After 5 Years In Dispute, Greece Approves Google Maps Street View Images
ABC.com reported yesterday that Google Maps has launched street view images in Greece.
According to the story, Greece authorities blocked Google Maps Street Views five years ago because of privacy issues.
According to ABC.com:
Company officials said the service went live after extensive and detailed negotiations with the country’s Data Protection Authority, which last year lifted objections made to the project in 2009.
The ABC.com report claims Google gathered Street View photos of Greece while it was awaiting approval from the country, and currently has images for approximately two-thirds of the area it is planning to map.
“We have so much to show off. This is a godsend,” said Greece’s Culture Minister Panos Panagiotopoulos during the launch event in Athens, “Everyone knows how difficult things are, with all the obstacles that are there when dealing with the Greek state. We are trying to overcome these difficulties.”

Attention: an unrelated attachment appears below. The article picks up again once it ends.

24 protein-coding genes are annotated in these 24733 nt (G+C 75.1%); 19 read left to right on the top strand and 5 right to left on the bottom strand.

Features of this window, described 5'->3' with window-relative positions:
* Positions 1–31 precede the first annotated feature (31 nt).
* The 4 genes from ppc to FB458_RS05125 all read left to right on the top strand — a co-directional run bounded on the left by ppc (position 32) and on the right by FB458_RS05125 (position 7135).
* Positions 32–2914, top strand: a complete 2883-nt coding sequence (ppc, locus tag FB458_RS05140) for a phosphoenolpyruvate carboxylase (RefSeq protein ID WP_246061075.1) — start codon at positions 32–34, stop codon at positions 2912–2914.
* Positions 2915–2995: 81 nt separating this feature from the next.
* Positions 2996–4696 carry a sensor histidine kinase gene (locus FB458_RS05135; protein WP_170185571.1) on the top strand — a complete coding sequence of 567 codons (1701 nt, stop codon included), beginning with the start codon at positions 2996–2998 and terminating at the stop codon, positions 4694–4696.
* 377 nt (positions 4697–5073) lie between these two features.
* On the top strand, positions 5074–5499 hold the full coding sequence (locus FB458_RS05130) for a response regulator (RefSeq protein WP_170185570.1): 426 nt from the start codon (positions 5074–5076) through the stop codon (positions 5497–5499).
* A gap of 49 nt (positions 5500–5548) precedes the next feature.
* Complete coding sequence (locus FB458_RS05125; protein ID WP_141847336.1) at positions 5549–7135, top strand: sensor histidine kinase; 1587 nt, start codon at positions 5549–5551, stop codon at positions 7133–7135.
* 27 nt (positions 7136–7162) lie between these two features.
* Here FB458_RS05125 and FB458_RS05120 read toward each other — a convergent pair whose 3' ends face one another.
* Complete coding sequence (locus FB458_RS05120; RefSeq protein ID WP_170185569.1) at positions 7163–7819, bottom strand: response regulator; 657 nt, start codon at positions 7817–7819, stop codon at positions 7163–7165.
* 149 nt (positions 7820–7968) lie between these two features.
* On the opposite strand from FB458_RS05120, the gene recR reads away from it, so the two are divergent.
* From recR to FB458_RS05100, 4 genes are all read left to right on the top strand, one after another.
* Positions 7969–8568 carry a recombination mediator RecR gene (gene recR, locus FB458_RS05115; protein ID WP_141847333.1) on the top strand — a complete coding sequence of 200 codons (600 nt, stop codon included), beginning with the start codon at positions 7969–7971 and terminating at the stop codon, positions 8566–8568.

Before Greece allowed Google Street View images, ABC.com said the country’s Data Protection Authority wanted to make sure Google’s blurring technology would work, obscuring details like people’s faced and vehicle license plates.
“We have demonstrated that it does work in 55 other countries – and safeguard the right of Internet users to report any complaints,” said Google’s Greek public policy manager Dionisis Kolokotsas.
Here are a few of the Google Map Street View images users are now able to see from Greece:
Some opinions expressed in this article may be those of a guest author and not necessarily Search Engine Land. Staff authors are listed here.
(Some images used under license from Shutterstock.com.)
Get the latest news in local search marketing each week.